Next Rowan moved to have a substitute counsel appointed which was denied by the Court on November 19, 2015. Next Rowan moved to amend his pro se motion for postconviction relief on August 11, 2016. After several revised brief schedules the matter finally completed briefing and was sent for decision.


         Following are the facts as set forth by the Delaware Supreme Court:

2) In January 2009, when Rowan was 41 years old, he began a sexual relationship with Jane Carson, FN1 who told Rowan she was 23, but actually was 16 years old. In April 2009 Carson became pregnant with Rowan's child and Rowan moved in with her. Shortly after becoming pregnant, Carson told Rowan her real age. Rowan moved out and began a relationship with another woman. Carson then contacted the police. After the baby was born, a DNA test confirmed that Rowan is the father.
3) On October 30, 2009, Rowan was arrested an arraigned at the police station via video phone connection with the Justice of the Peace Court. The court faxed Rowan a bond form, which he signed, that included an order prohibiting contact between Rowan and Carson. Rowan was incarcerated in default of $201, 000 cash bail. He was indicted on December 7, 2009, and the Superior Court issued a summons ordering Rowan to be present at his arraignment on December 17, 2009. Rowan's counsel was not available on that date, and the arraignment was passed to the initial case review on December 28, 2009.
4) On December 22, 2009, Rowan was released from prison based on a disposition form submitted by the Court of Common Pleas - apparently in error. At the December 28 arraignment and case review, bond was set at $270, 000 cash. Rowan was unable to post bond and again was incarcerated. Neither the court nor the State address the no-contact order.
5)Rowan was re-indicted on September 7, 2010. The 56 counts of breach of condition of release related to Rowan's telephone contact with Carson from prison after his arraignment on December 28th. He went to trial in December 2010 and was convicted on all of the breach of condition charges.[3] mi This Court sua sponte has assigned a pseudonym pursuant to Supr. Ct. R. 7(d).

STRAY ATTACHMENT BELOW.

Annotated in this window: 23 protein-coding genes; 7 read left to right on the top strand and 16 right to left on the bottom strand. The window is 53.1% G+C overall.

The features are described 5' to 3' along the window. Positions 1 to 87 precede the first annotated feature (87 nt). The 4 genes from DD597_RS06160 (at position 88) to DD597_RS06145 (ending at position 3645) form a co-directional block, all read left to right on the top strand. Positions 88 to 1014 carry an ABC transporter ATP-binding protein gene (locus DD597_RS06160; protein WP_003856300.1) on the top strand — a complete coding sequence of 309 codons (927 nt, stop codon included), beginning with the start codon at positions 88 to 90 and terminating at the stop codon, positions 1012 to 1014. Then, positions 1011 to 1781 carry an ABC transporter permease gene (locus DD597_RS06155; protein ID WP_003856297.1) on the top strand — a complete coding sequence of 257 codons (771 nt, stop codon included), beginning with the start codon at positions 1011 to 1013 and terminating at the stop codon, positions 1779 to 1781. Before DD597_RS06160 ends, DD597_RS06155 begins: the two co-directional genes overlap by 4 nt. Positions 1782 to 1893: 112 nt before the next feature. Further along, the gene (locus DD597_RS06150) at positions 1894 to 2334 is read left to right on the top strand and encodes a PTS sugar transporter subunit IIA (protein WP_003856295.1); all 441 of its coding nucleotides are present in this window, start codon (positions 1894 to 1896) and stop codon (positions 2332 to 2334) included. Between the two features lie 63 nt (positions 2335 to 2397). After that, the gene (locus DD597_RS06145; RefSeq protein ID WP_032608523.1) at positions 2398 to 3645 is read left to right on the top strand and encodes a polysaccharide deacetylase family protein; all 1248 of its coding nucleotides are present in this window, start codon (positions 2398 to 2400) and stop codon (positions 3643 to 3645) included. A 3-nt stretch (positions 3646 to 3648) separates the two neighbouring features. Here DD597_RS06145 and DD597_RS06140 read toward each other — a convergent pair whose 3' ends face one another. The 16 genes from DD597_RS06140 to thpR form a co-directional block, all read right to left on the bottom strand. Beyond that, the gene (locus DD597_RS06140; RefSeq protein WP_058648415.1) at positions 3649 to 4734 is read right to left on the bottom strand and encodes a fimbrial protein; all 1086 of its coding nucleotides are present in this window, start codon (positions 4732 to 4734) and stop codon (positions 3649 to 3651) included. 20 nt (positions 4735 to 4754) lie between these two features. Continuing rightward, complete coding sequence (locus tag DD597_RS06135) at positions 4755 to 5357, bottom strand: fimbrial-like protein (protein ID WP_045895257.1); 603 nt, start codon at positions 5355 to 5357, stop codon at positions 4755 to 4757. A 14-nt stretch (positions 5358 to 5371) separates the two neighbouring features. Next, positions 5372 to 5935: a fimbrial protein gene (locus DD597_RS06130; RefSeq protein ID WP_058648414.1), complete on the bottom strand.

In his amended motion, Rowan raises the following grounds for relief:

Ground one: Defense attorney's failures to act within a reasonable scope of his professional duties violated Defendant's right to effective assistance of counsel. U.S.C.A 6 and 14.
Ground two: Defense Counsel failed to secure a copy of plea offer in writing or properly discuss same in regards to submission possible alternatives in conjunction with plea. U.S. Const. Amend 6 and 14.
Ground three: Trial Court error; Prosecutorial Misconduct; Ineffective Assistance of Counsel occurred when juvenile statements was never 'evaluated' and improperly admitted. U.S. Const. Amend. 6 and 14.
Ground four: In-court identification of Defendant by State's witness violated Defendant's right to a fair trial, when there was no 'independent origin' for this 'In-court' identification. U.S. Const. Amend. 6 and 14.
Ground five: Trial Court error; Ineffective Assistance of Counsel for failure to object to introduction of prior bad acts, or request a hearing (404) under DeShields v. State. Del. Supr. 706 A.2d 502.
Ground six: Trial Court abused its discretion when it denied Defendant's Motion to Dismiss Breach of Conditions ...